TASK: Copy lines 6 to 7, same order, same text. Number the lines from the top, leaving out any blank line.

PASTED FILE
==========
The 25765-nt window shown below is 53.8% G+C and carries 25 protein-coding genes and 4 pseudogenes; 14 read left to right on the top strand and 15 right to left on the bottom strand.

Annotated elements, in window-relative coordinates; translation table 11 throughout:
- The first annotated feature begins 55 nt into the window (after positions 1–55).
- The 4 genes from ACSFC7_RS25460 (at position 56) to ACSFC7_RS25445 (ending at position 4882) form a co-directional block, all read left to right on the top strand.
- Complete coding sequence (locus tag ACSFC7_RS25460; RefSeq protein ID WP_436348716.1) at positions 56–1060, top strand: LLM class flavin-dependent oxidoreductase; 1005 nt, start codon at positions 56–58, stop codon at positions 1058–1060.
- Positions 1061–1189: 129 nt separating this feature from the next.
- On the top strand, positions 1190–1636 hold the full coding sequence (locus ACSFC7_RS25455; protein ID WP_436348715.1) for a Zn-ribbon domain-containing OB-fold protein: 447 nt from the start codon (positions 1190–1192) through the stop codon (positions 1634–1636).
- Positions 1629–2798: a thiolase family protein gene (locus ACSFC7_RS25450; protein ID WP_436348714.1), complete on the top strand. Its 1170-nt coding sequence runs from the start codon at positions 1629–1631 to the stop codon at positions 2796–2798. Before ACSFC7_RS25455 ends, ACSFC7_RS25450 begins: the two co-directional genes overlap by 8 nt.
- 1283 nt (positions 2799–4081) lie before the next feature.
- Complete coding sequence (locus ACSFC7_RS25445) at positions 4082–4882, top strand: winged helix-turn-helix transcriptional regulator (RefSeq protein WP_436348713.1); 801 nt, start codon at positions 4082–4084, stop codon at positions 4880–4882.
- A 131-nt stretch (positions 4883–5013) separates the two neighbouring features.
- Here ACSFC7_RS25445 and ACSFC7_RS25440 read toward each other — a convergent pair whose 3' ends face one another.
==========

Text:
- Positions 1061–1189: 129 nt separating this feature from the next.
- On the top strand, positions 1190–1636 hold the full coding sequence (locus ACSFC7_RS25455; protein ID WP_436348715.1) for a Zn-ribbon domain-containing OB-fold protein: 447 nt from the start codon (positions 1190–1192) through the stop codon (positions 1634–1636).